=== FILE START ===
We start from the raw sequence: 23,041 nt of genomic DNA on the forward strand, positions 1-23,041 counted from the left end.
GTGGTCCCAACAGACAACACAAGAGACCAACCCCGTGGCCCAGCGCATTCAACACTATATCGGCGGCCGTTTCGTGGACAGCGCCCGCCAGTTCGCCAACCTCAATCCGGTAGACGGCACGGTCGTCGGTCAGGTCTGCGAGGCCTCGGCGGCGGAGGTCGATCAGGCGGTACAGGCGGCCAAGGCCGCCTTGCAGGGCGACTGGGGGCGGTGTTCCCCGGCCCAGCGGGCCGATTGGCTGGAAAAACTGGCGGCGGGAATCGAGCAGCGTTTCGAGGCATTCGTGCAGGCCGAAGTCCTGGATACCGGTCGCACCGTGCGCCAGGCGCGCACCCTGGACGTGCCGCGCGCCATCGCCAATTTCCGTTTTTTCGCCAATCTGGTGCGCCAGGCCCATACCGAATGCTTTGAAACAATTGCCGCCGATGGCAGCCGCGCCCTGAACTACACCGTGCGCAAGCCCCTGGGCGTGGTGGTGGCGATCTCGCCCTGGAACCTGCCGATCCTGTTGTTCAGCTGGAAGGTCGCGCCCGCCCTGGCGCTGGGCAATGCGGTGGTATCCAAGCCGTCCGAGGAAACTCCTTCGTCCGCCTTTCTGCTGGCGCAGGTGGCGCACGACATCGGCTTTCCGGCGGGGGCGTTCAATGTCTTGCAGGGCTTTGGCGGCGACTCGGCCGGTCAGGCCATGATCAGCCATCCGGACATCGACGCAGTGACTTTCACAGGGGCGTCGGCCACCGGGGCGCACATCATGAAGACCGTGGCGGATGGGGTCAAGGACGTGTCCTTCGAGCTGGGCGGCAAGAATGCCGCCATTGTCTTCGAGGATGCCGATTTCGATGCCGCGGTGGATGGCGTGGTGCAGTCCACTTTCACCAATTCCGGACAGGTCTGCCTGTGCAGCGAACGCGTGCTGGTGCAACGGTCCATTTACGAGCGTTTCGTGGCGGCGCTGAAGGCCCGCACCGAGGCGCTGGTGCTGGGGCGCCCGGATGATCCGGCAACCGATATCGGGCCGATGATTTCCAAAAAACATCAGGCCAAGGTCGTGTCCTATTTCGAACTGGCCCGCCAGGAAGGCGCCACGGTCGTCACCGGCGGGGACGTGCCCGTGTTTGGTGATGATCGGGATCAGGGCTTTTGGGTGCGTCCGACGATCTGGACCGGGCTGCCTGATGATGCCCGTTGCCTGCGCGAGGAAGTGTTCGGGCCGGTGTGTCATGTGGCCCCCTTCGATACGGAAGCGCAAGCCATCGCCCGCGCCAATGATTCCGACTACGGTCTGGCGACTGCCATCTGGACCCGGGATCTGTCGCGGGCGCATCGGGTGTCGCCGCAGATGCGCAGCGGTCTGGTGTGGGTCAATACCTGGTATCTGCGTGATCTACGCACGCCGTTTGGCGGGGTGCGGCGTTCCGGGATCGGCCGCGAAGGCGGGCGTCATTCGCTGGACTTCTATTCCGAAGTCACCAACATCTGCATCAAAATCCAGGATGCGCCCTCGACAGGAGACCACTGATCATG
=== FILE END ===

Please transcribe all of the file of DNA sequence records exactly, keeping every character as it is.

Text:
We start from the raw sequence: 23,041 nt of genomic DNA on the forward strand, positions 1-23,041 counted from the left end.
GTGGTCCCAACAGACAACACAAGAGACCAACCCCGTGGCCCAGCGCATTCAACACTATATCGGCGGCCGTTTCGTGGACAGCGCCCGCCAGTTCGCCAACCTCAATCCGGTAGACGGCACGGTCGTCGGTCAGGTCTGCGAGGCCTCGGCGGCGGAGGTCGATCAGGCGGTACAGGCGGCCAAGGCCGCCTTGCAGGGCGACTGGGGGCGGTGTTCCCCGGCCCAGCGGGCCGATTGGCTGGAAAAACTGGCGGCGGGAATCGAGCAGCGTTTCGAGGCATTCGTGCAGGCCGAAGTCCTGGATACCGGTCGCACCGTGCGCCAGGCGCGCACCCTGGACGTGCCGCGCGCCATCGCCAATTTCCGTTTTTTCGCCAATCTGGTGCGCCAGGCCCATACCGAATGCTTTGAAACAATTGCCGCCGATGGCAGCCGCGCCCTGAACTACACCGTGCGCAAGCCCCTGGGCGTGGTGGTGGCGATCTCGCCCTGGAACCTGCCGATCCTGTTGTTCAGCTGGAAGGTCGCGCCCGCCCTGGCGCTGGGCAATGCGGTGGTATCCAAGCCGTCCGAGGAAACTCCTTCGTCCGCCTTTCTGCTGGCGCAGGTGGCGCACGACATCGGCTTTCCGGCGGGGGCGTTCAATGTCTTGCAGGGCTTTGGCGGCGACTCGGCCGGTCAGGCCATGATCAGCCATCCGGACATCGACGCAGTGACTTTCACAGGGGCGTCGGCCACCGGGGCGCACATCATGAAGACCGTGGCGGATGGGGTCAAGGACGTGTCCTTCGAGCTGGGCGGCAAGAATGCCGCCATTGTCTTCGAGGATGCCGATTTCGATGCCGCGGTGGATGGCGTGGTGCAGTCCACTTTCACCAATTCCGGACAGGTCTGCCTGTGCAGCGAACGCGTGCTGGTGCAACGGTCCATTTACGAGCGTTTCGTGGCGGCGCTGAAGGCCCGCACCGAGGCGCTGGTGCTGGGGCGCCCGGATGATCCGGCAACCGATATCGGGCCGATGATTTCCAAAAAACATCAGGCCAAGGTCGTGTCCTATTTCGAACTGGCCCGCCAGGAAGGCGCCACGGTCGTCACCGGCGGGGACGTGCCCGTGTTTGGTGATGATCGGGATCAGGGCTTTTGGGTGCGTCCGACGATCTGGACCGGGCTGCCTGATGATGCCCGTTGCCTGCGCGAGGAAGTGTTCGGGCCGGTGTGTCATGTGGCCCCCTTCGATACGGAAGCGCAAGCCATCGCCCGCGCCAATGATTCCGACTACGGTCTGGCGACTGCCATCTGGACCCGGGATCTGTCGCGGGCGCATCGGGTGTCGCCGCAGATGCGCAGCGGTCTGGTGTGGGTCAATACCTGGTATCTGCGTGATCTACGCACGCCGTTTGGCGGGGTGCGGCGTTCCGGGATCGGCCGCGAAGGCGGGCGTCATTCGCTGGACTTCTATTCCGAAGTCACCAACATCTGCATCAAAATCCAGGATGCGCCCTCGACAGGAGACCACTGATCATG